Simple Gallery Site with Picasa Web Albums as the CMS (using Tornado and Google Data API)

July 21, 2012

Requirement: Artist portfolio site with content management capabilities. The site wasn’t not to be a blog, and therefore solutions such as wordpress were out of the question.
In addition, wordpress doesn’t really work very well for items of the gallery type.
On the other hand, a flickr/picasaweb album link isn’t suitable for printing on your business card.
Thus I created “Quickfolio”.
The source is shared on github.
I made it Tornado based, simply because I love the Tornado’s ease of use and the fact that it is in Python.

The nginx config file sample provided in the repo, enables nginx to serve the static files directly as well as refer all dynamic request back to Tornado.

I used Google’s developer guide for Picasa Web Albums extensively.

So, no database, no interface, no nothing. Just a quick setup and you have a full blown gallery with Google acting as the CMS and CDN!

I even added two examples of sites I built using QuickFolio in the readme on github.

TODO: make init script for Tornado (I’ll probably base it on my unicorn solution)

My Solution to Google Code Jam Round 1B 2010: ‘File Fix-it’

April 12, 2012

The problem is stated here.

I will first attempt explain the challenge simply, since from my recent experience, it seems that a lot of software engineering exercises have as much to do with reading comprehension as with actual programming skills.

Then I will describe my approach and also present an alternative quick solution.

Finally I will paste the annotated code and make the script available for download.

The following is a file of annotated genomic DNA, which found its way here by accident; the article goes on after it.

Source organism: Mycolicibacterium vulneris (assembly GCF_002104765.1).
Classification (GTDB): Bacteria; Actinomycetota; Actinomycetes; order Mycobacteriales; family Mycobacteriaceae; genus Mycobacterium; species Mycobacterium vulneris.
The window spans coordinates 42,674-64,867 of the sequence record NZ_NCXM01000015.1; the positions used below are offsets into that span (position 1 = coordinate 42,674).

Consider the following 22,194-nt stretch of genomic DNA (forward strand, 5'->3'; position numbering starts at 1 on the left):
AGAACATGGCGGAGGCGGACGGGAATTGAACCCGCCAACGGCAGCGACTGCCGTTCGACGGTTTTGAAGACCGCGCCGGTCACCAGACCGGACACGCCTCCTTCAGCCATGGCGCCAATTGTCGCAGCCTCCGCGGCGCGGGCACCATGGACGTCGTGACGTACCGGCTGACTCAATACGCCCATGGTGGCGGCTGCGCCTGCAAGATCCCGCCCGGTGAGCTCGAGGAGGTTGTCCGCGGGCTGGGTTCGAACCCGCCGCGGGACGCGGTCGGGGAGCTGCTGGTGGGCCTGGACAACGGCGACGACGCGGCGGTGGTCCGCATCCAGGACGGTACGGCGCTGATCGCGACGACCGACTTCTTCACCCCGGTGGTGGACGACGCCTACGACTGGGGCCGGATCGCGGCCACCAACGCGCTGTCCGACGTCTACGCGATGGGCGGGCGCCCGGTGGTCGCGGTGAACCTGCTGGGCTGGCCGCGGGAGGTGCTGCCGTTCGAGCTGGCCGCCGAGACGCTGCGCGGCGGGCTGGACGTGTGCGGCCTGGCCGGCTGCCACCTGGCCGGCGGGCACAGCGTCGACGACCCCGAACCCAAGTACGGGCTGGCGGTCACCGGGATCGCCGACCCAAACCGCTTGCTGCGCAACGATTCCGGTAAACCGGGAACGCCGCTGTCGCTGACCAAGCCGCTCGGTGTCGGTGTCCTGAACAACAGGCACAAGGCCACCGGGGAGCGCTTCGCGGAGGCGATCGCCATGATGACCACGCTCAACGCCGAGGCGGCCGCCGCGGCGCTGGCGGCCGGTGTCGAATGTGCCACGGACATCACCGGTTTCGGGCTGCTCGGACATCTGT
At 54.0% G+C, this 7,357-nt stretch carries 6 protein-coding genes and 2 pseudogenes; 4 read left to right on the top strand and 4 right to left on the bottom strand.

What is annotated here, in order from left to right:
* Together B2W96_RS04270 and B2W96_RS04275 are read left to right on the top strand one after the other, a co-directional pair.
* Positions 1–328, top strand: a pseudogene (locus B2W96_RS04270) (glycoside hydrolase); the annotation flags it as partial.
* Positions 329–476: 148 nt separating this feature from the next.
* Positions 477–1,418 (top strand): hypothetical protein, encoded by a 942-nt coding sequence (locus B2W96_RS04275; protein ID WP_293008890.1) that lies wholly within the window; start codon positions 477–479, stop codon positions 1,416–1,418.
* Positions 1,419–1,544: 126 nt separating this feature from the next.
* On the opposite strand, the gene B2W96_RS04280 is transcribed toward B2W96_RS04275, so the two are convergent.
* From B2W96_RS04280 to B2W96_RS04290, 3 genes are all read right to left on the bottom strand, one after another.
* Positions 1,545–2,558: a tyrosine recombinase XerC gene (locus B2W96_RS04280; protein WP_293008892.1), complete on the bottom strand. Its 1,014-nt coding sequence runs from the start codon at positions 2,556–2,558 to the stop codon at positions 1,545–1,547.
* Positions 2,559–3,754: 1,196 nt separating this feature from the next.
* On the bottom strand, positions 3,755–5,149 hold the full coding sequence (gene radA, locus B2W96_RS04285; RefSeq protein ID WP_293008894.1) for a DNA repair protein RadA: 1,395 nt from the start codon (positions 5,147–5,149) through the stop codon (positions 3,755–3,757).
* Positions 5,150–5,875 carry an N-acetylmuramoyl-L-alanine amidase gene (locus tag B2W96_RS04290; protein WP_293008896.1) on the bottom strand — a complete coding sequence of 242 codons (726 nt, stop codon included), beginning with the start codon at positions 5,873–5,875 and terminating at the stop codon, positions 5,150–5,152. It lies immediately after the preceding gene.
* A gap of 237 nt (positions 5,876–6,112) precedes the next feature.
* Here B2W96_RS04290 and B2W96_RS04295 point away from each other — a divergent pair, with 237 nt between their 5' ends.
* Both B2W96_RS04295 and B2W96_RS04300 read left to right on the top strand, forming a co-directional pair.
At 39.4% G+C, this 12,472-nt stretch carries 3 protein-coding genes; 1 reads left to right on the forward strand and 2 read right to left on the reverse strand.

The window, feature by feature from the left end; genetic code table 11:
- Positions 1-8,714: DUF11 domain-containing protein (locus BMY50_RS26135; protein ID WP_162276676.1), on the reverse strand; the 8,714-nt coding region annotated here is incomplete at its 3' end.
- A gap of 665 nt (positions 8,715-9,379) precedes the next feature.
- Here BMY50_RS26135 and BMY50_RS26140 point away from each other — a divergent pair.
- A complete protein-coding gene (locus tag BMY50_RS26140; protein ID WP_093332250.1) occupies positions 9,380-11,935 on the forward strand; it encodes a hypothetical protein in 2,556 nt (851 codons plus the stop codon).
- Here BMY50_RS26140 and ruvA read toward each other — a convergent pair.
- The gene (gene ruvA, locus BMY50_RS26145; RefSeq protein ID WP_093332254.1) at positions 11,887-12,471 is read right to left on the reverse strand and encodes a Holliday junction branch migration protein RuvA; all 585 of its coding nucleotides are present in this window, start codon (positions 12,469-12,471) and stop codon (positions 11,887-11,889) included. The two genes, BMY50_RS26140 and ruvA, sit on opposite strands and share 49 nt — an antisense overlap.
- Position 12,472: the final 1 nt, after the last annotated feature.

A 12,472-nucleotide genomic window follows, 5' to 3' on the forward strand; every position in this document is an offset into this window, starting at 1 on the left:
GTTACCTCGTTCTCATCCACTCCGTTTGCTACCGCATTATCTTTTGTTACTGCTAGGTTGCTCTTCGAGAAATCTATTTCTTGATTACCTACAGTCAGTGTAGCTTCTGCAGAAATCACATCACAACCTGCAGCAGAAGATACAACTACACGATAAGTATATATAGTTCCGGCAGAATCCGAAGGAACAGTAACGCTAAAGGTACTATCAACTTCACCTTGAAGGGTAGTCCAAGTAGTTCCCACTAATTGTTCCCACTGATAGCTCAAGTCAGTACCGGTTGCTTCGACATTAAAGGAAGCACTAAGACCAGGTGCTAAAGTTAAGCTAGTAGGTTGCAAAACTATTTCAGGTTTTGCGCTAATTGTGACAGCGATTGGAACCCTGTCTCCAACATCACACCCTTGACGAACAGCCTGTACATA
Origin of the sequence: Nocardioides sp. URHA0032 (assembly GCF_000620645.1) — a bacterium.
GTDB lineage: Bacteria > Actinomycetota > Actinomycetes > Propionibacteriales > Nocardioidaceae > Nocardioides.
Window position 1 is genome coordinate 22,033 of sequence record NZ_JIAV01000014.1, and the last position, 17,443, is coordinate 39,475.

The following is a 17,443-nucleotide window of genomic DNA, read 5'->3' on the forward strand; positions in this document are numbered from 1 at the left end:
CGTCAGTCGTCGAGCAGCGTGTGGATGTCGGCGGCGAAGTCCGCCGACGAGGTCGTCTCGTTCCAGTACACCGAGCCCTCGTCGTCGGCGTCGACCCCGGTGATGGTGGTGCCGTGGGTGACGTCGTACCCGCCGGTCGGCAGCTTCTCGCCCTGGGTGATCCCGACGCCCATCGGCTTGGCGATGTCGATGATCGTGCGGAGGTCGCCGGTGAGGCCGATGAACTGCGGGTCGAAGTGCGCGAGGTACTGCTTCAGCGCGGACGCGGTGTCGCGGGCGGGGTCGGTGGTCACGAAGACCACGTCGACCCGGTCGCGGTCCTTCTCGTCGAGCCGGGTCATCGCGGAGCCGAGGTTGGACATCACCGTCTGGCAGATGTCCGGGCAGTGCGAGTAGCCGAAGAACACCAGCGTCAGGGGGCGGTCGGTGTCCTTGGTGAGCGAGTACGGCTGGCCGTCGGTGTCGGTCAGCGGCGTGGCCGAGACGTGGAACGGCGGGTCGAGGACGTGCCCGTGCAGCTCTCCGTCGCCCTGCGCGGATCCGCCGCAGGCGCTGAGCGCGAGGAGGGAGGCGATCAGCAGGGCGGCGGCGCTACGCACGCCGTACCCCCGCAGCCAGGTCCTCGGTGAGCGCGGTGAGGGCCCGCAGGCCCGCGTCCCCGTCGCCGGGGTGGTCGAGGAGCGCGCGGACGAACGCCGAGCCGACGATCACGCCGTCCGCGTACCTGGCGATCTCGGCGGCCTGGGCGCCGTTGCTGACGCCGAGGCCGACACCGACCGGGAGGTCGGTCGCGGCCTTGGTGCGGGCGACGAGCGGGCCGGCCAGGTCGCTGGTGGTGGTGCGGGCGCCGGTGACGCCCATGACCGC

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HBase migration across major versions of HBase (0.2x -> 0.9x)

September 30, 2011

Background:

I inherited a legacy version of the hadoop stack (0.20.2) running hbase v. 0.20.3 on top.
As this is quite an old and unsupported version, we obviously wanted to upgrade.
The main problem with this is that this system is already in use in production, thus increasing the upgrade risks. In addition, the instance installed was compiled and patched manually, so an in-place upgrade was out of the question.

For the new cluster, installed side by side the old one, I chose the “Cloudera Distribution including Apache Hadoop (CDH3)” which is very easy to install and set up via aptitude, and prepares all the standardized stuff like config file locations and init scripts.
This should also hopefully enable relatively painless updates in the future.

Sematext already has a nice blog post on the subject of various HBase backup options, so I won’t go over them in too much detail.

All I will say is that the built-in CopyTable MR job is out of the question since it only works with two clusters of the same major version of HBase. Otherwise life would be much easier…
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Identifying main traffic sources with netstat and awk (one-liner explained)

March 27, 2011

This is just a short guide on how to find the main offenders in case of web server hammering.

Sample of eventual output:

netstat -natp | grep :80 | awk '{print $5}' | cut -d: -f1 | sort | uniq -c | sort -n | tail

     25 195.150.23.130
     25 67.222.164.140
     28 95.34.20.117
     31 72.45.232.204
     34 209.56.4.6
     36 64.27.200.208
    106 50.17.245.114
    112 209.234.226.230
    247 216.242.75.236
    283 184.106.21.219

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The Power of reddit.

March 22, 2011

Holy Crap